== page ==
A Changing Etiologic Scenario in Liver Transplantation: A Single-Center Cohort Study From Turkey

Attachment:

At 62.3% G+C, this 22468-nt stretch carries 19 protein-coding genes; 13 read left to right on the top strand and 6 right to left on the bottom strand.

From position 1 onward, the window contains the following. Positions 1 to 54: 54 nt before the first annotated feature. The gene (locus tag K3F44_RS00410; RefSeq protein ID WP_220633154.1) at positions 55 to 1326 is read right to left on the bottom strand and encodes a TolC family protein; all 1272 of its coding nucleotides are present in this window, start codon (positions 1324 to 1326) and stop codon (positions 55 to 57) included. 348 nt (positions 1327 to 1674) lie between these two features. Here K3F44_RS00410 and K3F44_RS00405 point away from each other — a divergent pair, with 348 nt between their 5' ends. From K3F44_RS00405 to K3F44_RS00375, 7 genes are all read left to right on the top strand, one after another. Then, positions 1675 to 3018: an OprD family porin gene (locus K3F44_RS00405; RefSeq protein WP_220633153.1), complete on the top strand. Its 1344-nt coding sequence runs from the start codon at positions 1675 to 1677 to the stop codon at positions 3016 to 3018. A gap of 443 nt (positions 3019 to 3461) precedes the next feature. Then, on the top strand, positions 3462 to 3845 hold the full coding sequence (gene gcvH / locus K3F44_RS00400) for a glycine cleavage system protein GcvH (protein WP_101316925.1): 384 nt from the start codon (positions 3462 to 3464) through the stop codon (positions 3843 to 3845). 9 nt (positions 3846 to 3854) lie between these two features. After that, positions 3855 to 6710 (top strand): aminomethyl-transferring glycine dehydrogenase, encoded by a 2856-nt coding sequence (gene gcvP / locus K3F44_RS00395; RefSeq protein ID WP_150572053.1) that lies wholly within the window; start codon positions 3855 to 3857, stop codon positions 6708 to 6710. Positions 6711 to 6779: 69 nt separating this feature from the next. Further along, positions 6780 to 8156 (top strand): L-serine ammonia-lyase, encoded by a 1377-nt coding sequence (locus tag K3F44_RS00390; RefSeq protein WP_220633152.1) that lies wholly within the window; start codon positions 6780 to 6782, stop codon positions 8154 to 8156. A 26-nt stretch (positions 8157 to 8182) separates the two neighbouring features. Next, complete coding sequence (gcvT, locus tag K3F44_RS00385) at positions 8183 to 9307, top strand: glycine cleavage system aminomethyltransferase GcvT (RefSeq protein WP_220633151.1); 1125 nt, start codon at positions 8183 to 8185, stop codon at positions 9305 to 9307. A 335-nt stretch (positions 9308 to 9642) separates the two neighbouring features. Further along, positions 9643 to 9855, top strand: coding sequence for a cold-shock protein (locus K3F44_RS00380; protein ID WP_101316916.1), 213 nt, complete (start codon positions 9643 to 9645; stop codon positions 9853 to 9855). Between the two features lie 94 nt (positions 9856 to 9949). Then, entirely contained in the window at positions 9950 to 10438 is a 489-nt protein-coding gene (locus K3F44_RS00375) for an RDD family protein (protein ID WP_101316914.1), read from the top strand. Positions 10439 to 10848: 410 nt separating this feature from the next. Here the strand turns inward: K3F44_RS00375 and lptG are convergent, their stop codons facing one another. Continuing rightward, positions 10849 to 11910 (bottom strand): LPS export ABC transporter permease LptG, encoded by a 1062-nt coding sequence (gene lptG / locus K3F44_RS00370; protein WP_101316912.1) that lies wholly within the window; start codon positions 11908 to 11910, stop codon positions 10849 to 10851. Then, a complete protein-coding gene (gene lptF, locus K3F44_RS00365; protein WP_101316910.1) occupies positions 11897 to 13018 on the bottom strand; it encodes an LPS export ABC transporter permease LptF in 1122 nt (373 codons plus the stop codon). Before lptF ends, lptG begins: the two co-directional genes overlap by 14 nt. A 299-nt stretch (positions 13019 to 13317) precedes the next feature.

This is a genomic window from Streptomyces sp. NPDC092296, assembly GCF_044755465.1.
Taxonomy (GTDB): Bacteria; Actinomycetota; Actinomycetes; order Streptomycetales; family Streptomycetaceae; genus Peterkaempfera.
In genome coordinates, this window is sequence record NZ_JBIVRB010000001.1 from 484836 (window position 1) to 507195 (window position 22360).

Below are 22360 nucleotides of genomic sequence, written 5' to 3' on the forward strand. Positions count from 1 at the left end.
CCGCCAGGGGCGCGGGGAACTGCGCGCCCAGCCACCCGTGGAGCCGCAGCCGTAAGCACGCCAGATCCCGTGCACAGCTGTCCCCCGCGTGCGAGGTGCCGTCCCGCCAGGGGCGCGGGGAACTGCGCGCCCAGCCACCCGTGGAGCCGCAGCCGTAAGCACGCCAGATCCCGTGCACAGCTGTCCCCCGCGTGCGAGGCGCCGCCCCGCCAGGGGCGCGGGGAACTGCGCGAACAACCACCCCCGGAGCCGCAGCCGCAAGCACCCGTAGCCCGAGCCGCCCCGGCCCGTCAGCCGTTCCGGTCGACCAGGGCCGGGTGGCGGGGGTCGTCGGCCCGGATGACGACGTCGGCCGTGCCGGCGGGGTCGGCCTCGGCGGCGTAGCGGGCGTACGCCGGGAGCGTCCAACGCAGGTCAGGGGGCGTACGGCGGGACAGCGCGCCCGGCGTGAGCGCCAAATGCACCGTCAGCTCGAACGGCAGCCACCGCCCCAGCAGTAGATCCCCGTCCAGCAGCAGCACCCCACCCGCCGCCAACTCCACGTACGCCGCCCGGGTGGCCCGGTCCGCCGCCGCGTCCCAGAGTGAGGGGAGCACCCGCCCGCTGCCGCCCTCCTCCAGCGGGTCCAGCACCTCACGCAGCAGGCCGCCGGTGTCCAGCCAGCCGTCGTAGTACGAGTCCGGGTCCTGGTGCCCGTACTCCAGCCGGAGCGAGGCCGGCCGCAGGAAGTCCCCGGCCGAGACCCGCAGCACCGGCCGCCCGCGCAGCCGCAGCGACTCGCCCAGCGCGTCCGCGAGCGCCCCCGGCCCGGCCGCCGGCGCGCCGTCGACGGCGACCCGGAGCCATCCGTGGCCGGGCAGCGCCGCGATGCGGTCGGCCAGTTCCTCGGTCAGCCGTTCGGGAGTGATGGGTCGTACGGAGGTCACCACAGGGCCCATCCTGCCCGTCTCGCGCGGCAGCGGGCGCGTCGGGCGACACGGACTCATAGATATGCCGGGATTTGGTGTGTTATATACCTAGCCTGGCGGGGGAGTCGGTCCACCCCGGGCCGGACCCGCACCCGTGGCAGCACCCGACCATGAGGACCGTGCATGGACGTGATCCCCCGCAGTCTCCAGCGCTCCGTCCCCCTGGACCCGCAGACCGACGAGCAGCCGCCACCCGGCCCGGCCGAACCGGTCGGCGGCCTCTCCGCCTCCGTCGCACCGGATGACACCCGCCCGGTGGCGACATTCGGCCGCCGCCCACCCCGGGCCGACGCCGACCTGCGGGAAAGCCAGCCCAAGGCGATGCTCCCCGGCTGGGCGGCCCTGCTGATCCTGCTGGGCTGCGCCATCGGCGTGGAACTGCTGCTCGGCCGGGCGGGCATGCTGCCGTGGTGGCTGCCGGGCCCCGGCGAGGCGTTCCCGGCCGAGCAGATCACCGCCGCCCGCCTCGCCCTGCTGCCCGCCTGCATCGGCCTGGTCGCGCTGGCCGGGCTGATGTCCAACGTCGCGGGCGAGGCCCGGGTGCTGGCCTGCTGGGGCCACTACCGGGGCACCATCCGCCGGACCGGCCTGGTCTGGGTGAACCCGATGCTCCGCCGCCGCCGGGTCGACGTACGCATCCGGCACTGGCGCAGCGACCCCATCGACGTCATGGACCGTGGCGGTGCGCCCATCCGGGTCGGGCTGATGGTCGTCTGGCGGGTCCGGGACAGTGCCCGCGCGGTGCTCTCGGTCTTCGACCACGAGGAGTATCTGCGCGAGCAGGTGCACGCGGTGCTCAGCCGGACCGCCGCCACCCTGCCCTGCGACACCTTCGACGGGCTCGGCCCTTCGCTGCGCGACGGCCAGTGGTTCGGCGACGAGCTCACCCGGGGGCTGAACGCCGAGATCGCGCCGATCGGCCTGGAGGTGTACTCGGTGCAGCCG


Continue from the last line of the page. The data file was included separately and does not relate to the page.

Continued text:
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Purpose: Nonalcoholic steatohepatitis (NASH) is an increasing cause of liver transplantation (LT) worldwide, especially in Europe and North America. In this study, we aimed to investigate the changing pattern of etiologic causes of LT in our center for the past 15 years. Materials and methods: A cohort of 967 consecutive adult patients with history of LT between 2004 and 2018 in our center was reviewed regarding etiologies for LT. All patients who had a transplant during this time frame were divided into 3 time periods as follows: 2004 to 2009, 2010 to 2013, and 2014 to 2018. All explanted liver samples were sent to pathology for establishment of a definitive etiologic cause. Results: Chronic hepatitis B virus (HBV) infection was the leading cause of LT in the overall cohort (37%), followed by hepatitis C virus (HCV) infection (11%), and alcoholic liver disease (9.5%). NASH accounted for 7.5% of the cases. While HBV decreased from 44% in 2004 to 2009 to 36% in 2014 to 2018, NASH increased from 1.1% to 9.4% in overall transplants during the same period, accounting for one-third of the etiologies for LT following HBV and HCV. Conclusions: There might be a global changing figure regarding etiology for LT in Turkey, especially NASH, which is the fastest growing cause of LT. However, this topic needs to be evaluated in large cohort series from collaborative multicenter studies from Turkey. © 2019 Elsevier Inc.